England can expect a hard day’s night in the second Ashes Test
It is curious how an idea can become accepted as a general truth. For months leading up to this Ashes series, one of the tenets largely accepted by punditry has been that the Adelaide day-night Test would be England’s best chance of getting into the series with a win. When the fifth Test at Perth was moved to Hobart, the framing became whether this second day-night match – without having seen the first – would tilt things even more in England’s favour.
The concept is that the pink ball and the evening conditions can offer more chance of making the ball swing and seam and that England have bowlers skilled at making use of that. None of this is untrue. It also doesn’t at all factor in that England have played day-night matches four times, beating only a bewildered West Indies in an Arctic version of Birmingham before being pummelled in Adelaide, Auckland and Ahmedabad.
Australia, on the other hand, have played eight day-night Tests and won the lot. Whether by fortune or cynicism, they have never played away from home. The tally consists of five in the past six years at Adelaide, two in Brisbane, one in Perth. Josh Hazlewood is missing this match with an injury, but he and his colleagues in Australia’s first-choice bowling attack – Mitchell Starc, Nathan Lyon and Pat Cummins – make up the four most-prolific wicket-takers of the format. There is only one team that is favoured by more day-nighters in Australia and it isn’t England.
The idea presumably took root during the second innings of England’s previous Ashes excursion into the twilight. In Adelaide, in 2017, when Jimmy Anderson and Chris Woakes took the new pink ball for the evening session of the third day, they swung it around to make Australia 53 for four by stumps. The same pair finished off Australia for 138 the next day, Anderson finishing with five wickets and Woakes four.
The only problem being that this was in the second innings, after Australia had declared on 442 in the first. Which rather tells a story. Pink-ball Tests in Australia are defined by two low-scoring shootouts: the first against New Zealand, in 2015, and the most recent one against India, in 2020. Mostly, though, scores have gone big. Usman Khawaja’s ton took Australia to 383 against South Africa. Pakistan the next year conceded 429 first up, before very nearly chasing 490 in the fourth innings. The next time they toured, David Warner made a triple ton.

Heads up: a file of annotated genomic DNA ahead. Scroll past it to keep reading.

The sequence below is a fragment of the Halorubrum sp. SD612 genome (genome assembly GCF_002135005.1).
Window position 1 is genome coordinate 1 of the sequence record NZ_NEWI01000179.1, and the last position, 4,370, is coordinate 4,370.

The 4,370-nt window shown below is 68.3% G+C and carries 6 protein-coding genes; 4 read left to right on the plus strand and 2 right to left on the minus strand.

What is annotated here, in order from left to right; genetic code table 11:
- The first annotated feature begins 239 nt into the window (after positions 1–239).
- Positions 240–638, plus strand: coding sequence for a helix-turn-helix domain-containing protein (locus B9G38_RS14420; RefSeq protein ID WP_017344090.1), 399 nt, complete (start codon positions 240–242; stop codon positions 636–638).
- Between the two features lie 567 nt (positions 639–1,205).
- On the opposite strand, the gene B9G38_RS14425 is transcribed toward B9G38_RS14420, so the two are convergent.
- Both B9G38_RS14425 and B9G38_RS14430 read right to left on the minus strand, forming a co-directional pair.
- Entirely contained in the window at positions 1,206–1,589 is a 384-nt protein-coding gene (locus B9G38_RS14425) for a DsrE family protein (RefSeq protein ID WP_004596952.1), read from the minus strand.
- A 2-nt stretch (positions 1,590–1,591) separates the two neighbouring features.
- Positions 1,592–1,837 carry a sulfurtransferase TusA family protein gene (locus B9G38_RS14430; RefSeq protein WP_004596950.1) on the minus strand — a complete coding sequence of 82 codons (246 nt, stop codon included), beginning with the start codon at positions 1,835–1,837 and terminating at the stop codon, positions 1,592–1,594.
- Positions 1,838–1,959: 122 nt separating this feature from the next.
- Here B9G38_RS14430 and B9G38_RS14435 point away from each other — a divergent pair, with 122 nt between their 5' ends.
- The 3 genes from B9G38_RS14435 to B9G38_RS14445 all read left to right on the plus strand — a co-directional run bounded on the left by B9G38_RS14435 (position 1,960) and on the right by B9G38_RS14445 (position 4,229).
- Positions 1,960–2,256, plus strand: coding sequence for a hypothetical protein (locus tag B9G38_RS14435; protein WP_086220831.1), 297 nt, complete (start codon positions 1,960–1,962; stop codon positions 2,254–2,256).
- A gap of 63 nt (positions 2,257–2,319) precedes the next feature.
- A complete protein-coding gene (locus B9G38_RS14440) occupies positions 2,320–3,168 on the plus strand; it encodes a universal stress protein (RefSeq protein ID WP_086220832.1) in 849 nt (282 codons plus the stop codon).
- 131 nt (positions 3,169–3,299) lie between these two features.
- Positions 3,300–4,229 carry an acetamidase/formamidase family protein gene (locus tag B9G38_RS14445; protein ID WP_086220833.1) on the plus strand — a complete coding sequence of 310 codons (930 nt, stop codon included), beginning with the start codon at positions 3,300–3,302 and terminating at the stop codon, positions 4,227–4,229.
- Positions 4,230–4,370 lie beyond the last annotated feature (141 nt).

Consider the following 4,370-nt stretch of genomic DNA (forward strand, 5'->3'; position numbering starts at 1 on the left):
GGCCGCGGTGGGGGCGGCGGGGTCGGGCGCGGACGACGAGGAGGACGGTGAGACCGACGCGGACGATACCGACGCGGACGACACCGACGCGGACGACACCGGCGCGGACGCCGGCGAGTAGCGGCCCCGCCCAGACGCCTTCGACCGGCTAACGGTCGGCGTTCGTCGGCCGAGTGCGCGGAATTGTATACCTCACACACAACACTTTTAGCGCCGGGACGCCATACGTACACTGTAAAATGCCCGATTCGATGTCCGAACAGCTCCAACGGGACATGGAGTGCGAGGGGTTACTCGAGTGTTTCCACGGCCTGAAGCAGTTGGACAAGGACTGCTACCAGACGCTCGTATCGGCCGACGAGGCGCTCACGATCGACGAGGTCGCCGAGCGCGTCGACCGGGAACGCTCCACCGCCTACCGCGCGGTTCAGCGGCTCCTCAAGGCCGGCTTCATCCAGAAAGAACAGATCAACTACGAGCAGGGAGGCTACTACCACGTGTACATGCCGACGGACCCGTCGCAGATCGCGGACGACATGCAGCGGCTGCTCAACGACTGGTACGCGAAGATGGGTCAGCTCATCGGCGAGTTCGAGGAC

Mohammad Abbas, one of the world’s best exponents of seam, and Shaheen Shah Afridi, likewise with swing, were bowling with a bundle of rags. Later in the match there was a Test hundred for Yasir Shah, an expensive spinner who, like a prime ministerial staffer at Christmas, has spent more time than is credible at No 10.
So yes, the ball can come to life here and there. It can also die and decompose. Partly it depends on timing, with the evening session more likely to offer help if you happen to ally it with a new ball. Approaching that session after 50 overs in the field, the story differs.
Managing that aspect of the match requires being dominant enough to be in charge of a declaration. “You’ve got to earn the right to try and dictate the timing for the games,” Cummins said before Thursday’s match. “But you have to be in that position, you can’t forward plan it too much.”
That means bowling first guarantees a team no access to an evening session with a new ball until at best the second innings. Not that evenings are always required. The times when havoc has really been visited – India in Adelaide or England in Auckland – have come in daytime sessions.
All of the focus on a magic hour for bowlers only looks at one side of the game. Whatever the assistance, winning a match still requires batting. England’s first-innings scores in the team’s three overseas day-nighters have been 227, 58 and 112. All of the angst about which bowlers to pick and when to use them is irrelevant if they have no runs to back them up.
This is how pink-ball matches are won. By having the application and restraint to bat through any difficult patches should they arise, knowing they give way to long periods of greater ease. The contrast is even more marked than in red-ball Tests.
This is also the quality Englands utterly failed to show in Brisbane, where aside from one partnership between Joe Root and Dawid Malan the cost was 19 wickets for 282 runs. Banking on a miracle from the bowlers is not a sustainable option. Giving them enough to work with is England’s problem and solution.